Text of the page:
You're almost certainly familiar with diversification, but it is also one of the most misunderstood investment concepts.
Diversification is one of the most commonly discussed topics among all types of investors from those just starting out to the largest money managers on Wall Street. The reason: 'Diversification is, without question, one of the keys to your success as an investor,' says Steve Fortin, a director of planning with Lincoln Financial Advisors in Cincinnati, Ohio. 'But you must employ it correctly and affluent investors have more options than anyone.
As an investor, it's crucial to ask yourself two important questions about your portfolio: Am I truly diversified? And am I taking advantage of all the strategies at my disposal to capture the full range of diversification benefits? Discussing the following strategies with your financial planner can help you answer "yes" to these questions.
The basic idea behind diversification is simple: Don't put all your eggs in one basket. That said, simply owning a large number of stocks or other investment doesn't automatically make you diversified. The key, says Fortin, is to spread your capital across a wide variety of asset classes and asset styles that have fundamentally different risk and return characteristics.
Such investments typically behave differently from each other during a market cycle bonds often perform well during periods of stock market weakness, for example, while some international shares might rally when the U.S. market falls. By combining these and other types of asset classes, you can enhance your portfolio's return potential, while simultaneously lowering its overall level of risk.
These advantages can be especially important for investors looking to preserve what they've earned. For example, consider an executive whose wealth is concentrated in his or her company's stock. "The same stock that makes an investor wealthy can also damage that wealth if it runs into trouble, as we've seen in recent years with many companies," says Fortin. "If one of your goals is to preserve your capital, diversification is an absolute must."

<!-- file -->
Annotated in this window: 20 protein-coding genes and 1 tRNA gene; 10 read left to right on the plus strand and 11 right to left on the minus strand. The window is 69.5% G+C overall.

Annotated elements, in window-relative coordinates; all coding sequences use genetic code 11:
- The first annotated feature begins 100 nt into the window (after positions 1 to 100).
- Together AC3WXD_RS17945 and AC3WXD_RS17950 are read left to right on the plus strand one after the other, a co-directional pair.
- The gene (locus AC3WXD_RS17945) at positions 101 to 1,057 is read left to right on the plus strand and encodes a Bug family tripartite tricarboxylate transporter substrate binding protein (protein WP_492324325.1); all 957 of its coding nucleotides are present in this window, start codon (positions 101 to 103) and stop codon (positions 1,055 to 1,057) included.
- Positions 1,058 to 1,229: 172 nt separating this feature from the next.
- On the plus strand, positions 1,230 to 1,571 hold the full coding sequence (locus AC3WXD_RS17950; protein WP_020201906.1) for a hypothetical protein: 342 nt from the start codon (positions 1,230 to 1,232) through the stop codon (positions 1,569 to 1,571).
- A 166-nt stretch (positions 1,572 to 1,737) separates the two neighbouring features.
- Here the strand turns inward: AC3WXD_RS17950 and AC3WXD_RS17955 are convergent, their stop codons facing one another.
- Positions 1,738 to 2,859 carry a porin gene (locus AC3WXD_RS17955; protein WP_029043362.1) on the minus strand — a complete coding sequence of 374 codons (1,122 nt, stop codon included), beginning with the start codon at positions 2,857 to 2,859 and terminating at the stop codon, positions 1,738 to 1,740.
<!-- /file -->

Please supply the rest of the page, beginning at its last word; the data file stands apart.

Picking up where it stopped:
Diversification is a useful technique that can reduce overall portfolio risk and volatility. Diversification neither ensures against a profit nor protects against a loss. Each investment type has different investment and risk characteristics. Bonds have fixed principal value and yield if held to maturity. Bonds have market risk, interest rate risk and credit risk. Stocks can have fluctuating principal and returns based on changing market conditions. The prices of small company stocks generally are more volatile than those of large company stocks. International investing involves special risks not found in domestic investing, including political and social differences and currency fluctuations due to economic decisions.
Most investors diversify using a combination of stocks, bonds and cash. While those asset classes should form the basis of your portfolio, wealth affords you a range of alternatives that can further enhance your portfolio's diversification. For example:
- Hedge funds.
Hedge funds "overall goal is to generate a positive absolute return in any type of market. Although the strategies these funds use to achieve that goal are seemingly endless, one of the most common is known as market neutral, in which hedge fund managers buy stocks they like while shorting others" allowing the funds to potentially profit from both rising and falling stock prices. Many investors gain access to hedge funds through so-called "funds of funds," which offer exposure to several hedge funds and investment styles through a single offering.